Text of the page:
Each character has a limit that their skills can reach, through a grading process you can see your character’s skills go from E to S. And if you get a character with the ability to reach an S class in anything then they are a definite keeper as they will prove to be invaluable during combat. However if your skills are kept low you will get your spells cancelled by heavy hits. Combat skills are handled by the bujitsu teachers. The same points that are used for magic are also used for combat skills. Combat skills include being able to continuously attack, ability to defend with a shield, critical hits, field movement, and more. Its great having a character that when close to the enemy will attack eight times. Couple that with a rune that increases critical hits and you’ve got yourself a winner.

Another thing that was changed was the war system. This has changed every game and I think with this game they’ve hit the nail right on the head. You are no longer given the nameless thousands who would fight for your cause; rather it is all dependant on the characters you have been leveling up during the course of the game. This is another thing that encourages you to use all your characters. For if you stick weak units in the wars you are going to get wiped out. Also when moving units you are given a sort of home field advantage. If combat takes place on your own ground you can receive different types of bonuses. Like being in a castle will reduce the damage you take during the fights by upwards of forty percent.


Suikoden 3 is all about out with the old and in with the new. The regular combat system has been changed as well. Although this time it is not for the better. Now your party is comprised of pairs who fight together and share actions. So if select the attack option then both characters will attack. If you have one character use an item then the other will attack. Or if you want to have two characters cast spells then you better make sure they aren’t fighting as a pair, because only one unit will get a spell off. This system is meant to encourage combination attacks but there will be times when the combo attacks will seem useless. And if you wanted to have a character use an item and then defend well then you’ve got yourself a problem. Why Konami changed the combat system this much is beyond me. It makes the battles more difficult than they really need to be. Another thing that was added was a kind of timer bar that allocates when your character will move and attack. Just think of Grandia except without the ability to cancel your opponent’s attacks. This battle system takes some getting used to but once you understand it then there is nothing to it. However it is probably the only really “bad” thing that can be said about this game.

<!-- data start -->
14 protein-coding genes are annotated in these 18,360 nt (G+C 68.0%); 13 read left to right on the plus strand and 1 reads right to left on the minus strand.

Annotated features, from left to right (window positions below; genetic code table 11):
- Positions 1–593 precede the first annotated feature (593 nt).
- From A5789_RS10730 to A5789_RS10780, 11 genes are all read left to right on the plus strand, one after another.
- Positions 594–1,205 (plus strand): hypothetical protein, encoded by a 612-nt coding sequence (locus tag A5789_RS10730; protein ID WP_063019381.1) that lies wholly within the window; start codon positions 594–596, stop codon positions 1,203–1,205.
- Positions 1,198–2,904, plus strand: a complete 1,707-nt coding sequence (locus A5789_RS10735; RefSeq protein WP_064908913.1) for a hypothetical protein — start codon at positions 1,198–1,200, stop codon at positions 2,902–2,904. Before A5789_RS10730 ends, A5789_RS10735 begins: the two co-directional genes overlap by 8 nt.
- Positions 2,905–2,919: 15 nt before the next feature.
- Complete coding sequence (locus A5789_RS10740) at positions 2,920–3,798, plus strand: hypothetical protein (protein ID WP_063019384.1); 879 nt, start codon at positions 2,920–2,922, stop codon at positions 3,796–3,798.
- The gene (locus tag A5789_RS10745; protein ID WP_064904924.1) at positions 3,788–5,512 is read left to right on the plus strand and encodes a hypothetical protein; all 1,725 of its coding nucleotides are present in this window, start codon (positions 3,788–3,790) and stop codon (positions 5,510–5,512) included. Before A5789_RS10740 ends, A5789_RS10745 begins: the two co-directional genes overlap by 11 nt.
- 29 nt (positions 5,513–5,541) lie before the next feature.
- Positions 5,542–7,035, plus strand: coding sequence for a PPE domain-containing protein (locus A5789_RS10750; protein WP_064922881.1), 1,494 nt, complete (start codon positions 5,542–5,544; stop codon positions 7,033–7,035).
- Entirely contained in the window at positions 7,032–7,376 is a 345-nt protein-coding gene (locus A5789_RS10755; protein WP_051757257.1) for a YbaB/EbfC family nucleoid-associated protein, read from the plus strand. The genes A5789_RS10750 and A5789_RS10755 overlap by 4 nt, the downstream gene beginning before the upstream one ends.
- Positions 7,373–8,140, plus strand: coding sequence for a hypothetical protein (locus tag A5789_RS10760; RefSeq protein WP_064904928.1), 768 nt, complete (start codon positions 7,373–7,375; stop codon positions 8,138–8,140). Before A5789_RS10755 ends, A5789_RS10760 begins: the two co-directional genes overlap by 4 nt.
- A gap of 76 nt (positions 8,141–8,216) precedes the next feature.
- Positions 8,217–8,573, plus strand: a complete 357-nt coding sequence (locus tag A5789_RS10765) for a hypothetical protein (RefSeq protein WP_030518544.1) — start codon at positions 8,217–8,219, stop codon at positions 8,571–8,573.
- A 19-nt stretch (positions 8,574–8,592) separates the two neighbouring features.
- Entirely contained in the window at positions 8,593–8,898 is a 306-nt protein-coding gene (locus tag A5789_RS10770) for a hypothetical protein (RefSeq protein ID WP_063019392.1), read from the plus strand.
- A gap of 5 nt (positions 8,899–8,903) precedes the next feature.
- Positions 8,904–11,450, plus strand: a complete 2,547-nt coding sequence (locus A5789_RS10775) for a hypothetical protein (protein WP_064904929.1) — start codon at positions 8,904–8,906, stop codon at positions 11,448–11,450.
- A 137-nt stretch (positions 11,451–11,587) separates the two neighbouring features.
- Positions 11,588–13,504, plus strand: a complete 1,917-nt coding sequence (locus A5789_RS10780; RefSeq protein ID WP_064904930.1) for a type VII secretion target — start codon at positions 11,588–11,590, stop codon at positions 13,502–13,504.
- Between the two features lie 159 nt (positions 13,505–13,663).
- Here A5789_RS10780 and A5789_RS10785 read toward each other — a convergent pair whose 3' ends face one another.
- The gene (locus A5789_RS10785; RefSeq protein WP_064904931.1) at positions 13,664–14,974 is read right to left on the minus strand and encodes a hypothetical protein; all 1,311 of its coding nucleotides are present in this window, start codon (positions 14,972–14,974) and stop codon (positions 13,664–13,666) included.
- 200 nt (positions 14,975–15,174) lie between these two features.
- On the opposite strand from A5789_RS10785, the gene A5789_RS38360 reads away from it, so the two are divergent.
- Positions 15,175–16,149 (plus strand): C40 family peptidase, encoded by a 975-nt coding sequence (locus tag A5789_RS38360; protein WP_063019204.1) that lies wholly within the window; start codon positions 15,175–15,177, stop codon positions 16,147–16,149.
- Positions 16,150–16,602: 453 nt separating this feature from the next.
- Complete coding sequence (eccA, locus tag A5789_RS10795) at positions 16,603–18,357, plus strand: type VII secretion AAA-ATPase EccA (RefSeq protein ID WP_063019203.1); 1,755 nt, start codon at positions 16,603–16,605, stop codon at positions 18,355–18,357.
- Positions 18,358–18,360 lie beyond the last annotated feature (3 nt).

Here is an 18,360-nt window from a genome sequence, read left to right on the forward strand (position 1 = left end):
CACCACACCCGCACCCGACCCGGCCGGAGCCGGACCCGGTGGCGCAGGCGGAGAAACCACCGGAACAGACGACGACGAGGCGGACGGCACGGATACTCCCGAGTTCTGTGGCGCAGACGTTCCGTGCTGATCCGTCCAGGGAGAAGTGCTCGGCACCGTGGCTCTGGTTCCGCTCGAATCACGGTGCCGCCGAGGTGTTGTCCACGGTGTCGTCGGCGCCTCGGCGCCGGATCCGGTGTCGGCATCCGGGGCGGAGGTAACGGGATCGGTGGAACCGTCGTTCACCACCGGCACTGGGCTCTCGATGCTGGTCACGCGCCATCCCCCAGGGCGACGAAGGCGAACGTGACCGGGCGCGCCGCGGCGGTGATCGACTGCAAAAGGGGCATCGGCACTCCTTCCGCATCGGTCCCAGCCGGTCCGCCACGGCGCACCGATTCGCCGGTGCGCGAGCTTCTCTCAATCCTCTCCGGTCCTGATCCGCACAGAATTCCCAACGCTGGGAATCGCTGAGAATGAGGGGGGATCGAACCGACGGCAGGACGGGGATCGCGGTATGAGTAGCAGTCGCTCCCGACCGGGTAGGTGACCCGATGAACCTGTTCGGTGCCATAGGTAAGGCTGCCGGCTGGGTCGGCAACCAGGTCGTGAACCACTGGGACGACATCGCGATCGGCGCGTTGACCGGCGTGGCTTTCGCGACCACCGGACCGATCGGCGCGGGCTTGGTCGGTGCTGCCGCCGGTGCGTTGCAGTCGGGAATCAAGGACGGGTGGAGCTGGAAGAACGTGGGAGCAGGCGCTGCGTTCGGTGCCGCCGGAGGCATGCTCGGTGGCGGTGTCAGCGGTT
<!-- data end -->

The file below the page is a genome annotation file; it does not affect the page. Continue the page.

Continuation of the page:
The mellow musical score is also something worth noting. The battle music is a cheerful type romp that you’ll more than likely forget, but the war and boss music will stand out the most. The towns have very laid back tunes that are of a Celtic nature and are very fitting. One of the best and most moving pieces of music comes from the opening movie and will be what really sets the tone for the game.

In the end I can not recommend this game enough. This is one of the best RPGs released in recent memory that is not a Square production. If you’ve played the past Suikoden games then prepare for a wild departure from what you’re used to. But at the same time you’ll find familiar territory and you’re sure to love it. And even if you have not played Suikoden games in the past this game stands alone as one of the best PS2 RPGs out there, you can easily pick up and play this game. And if you happen to know the story of the past games then you’ll enjoy this game that much more. If you need a new RPG to play, then this is it. You simply can not go wrong with this game.





A-
Quite simply, easily the best RPG released in the past year.